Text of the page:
Your income and financial circumstances may change after the death of your husband, wife, partner or child.
You may be able to get financial support to help you deal with the loss of someone close to you.
You'll have to make new claims for some benefits that your husband, wife or civil partner was claiming for your family.
You may be able to get benefits to help with your bereavement:
- Funeral Payments – to help towards the cost of a funeral if you're on a low income
- Bereavement Allowance (previously Widow's Pension) – if you're aged between 45 and State Pension age
- Bereavement Payment – if your husband, wife or civil partner paid National Insurance
- Widowed Parent's Allowance – if you have at least one dependent child
- Guardian's Allowance – if you're looking after a child who is not your own
If you apply for one type, you'll be considered for all available bereavement benefits at the same time.
You'll need to make a new claim for Child Benefit if you weren't the person named as the claimant on the original claim form.
You should tell the Tax Credit Office about the death within one month if you haven't already heard from them. Phone the Tax Credit Helpline to report the death.
If you have a late miscarriage
If you lose a baby before 24 completed weeks of pregnancy, you're not entitled to maternity benefits.
The Money Advice Service website has information on what support you can get if you have a late miscarriage.
If your baby has died shortly after birth
If your baby was stillborn after 24 completed weeks of pregnancy, or dies within 4 weeks of birth, you may be able to get financial support.
If you're an employee, you may be eligible for Statutory Maternity Pay for a maximum of 39 weeks while you're off work.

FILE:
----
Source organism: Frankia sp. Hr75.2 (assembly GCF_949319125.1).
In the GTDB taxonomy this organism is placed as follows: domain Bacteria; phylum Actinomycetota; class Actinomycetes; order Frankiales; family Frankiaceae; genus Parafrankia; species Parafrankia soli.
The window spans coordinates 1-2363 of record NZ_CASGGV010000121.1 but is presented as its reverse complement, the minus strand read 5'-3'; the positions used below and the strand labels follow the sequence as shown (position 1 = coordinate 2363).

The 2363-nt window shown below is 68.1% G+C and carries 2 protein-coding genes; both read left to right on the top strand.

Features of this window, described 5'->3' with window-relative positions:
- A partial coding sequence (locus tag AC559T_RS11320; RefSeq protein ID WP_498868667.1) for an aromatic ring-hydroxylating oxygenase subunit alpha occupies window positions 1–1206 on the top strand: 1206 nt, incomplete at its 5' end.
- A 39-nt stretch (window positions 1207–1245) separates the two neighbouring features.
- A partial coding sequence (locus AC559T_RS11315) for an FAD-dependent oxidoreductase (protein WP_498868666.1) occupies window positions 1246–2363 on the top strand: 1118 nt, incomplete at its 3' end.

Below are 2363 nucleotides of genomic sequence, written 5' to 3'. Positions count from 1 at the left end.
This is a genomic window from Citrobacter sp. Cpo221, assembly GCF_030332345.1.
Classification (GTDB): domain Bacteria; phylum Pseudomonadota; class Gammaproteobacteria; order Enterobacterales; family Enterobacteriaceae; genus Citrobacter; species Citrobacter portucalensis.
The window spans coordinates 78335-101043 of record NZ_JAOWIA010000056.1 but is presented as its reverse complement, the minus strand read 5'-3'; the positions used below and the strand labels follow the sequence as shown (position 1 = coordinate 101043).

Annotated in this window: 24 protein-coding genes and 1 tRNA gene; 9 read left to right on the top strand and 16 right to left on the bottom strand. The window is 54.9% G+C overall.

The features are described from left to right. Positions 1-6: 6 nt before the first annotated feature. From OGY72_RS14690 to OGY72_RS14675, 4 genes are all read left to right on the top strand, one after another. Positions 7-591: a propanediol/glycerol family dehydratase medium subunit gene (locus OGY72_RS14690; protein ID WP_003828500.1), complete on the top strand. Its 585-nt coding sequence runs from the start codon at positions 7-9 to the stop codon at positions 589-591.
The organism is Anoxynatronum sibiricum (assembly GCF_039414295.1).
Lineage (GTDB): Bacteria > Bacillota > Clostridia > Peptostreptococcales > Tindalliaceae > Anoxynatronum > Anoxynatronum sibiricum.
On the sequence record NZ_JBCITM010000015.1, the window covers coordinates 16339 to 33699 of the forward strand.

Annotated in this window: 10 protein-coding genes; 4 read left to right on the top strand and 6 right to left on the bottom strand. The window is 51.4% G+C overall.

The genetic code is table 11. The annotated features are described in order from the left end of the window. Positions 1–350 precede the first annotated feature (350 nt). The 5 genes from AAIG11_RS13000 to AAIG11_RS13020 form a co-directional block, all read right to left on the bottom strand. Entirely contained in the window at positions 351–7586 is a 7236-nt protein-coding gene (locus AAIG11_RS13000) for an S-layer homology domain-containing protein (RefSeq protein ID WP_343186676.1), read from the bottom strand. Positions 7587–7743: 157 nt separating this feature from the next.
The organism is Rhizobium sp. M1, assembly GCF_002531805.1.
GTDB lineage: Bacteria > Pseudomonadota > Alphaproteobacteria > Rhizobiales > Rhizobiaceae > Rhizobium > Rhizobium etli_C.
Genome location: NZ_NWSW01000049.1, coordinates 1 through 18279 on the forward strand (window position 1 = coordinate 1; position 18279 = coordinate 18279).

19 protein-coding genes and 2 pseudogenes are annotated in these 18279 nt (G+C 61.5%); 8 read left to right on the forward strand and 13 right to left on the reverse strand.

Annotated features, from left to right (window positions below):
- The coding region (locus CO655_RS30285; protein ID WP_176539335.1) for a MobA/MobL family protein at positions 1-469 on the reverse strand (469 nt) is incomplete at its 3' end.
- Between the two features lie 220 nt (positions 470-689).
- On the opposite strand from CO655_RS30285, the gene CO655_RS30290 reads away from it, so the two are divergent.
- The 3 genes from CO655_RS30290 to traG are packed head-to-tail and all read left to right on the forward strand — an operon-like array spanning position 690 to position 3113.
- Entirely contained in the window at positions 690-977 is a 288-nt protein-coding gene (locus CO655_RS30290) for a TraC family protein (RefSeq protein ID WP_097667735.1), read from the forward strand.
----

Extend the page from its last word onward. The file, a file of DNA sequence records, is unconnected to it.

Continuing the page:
You must make your claim within 28 days of your baby's death.
The Money Advice Service website has information on what support you can get if your baby has died shortly after birth.
Tax and pensions
If you get extra money from pensions, annuities, benefits or an inheritance, you may need to pay more tax. You may be on a lower income and need to pay less tax.
You might also be able to get extra pension payments from your husband, wife or civil partner's pension or National Insurance contributions.
Visit GOV.UK for information on your tax and pension after the death of a spouse.
Help with money and debt
Visit Scotland's Financial Health Service for information on managing your money, finding a local money adviser and how to get help if you're in debt.
You can also get money advice and information from:
- your local Citizen's Advice Bureau
- the Money Advice Service
- Shelter Scotland if you're worried about your home
Financial Health Check
The Financial Health Check service offers money advice to older people and families.
It can show you how to make the most of your income and make sure that you're not paying more than you need to for basic services like gas, electricity and broadband.
It can help you find out:
- what benefits you can get
- how to save money on your bills
- what other money you may be entitled to
You can talk to Financial Health Check advisors by calling 0800 085 7145 or meeting them in person at your local Citizens Advice Bureau.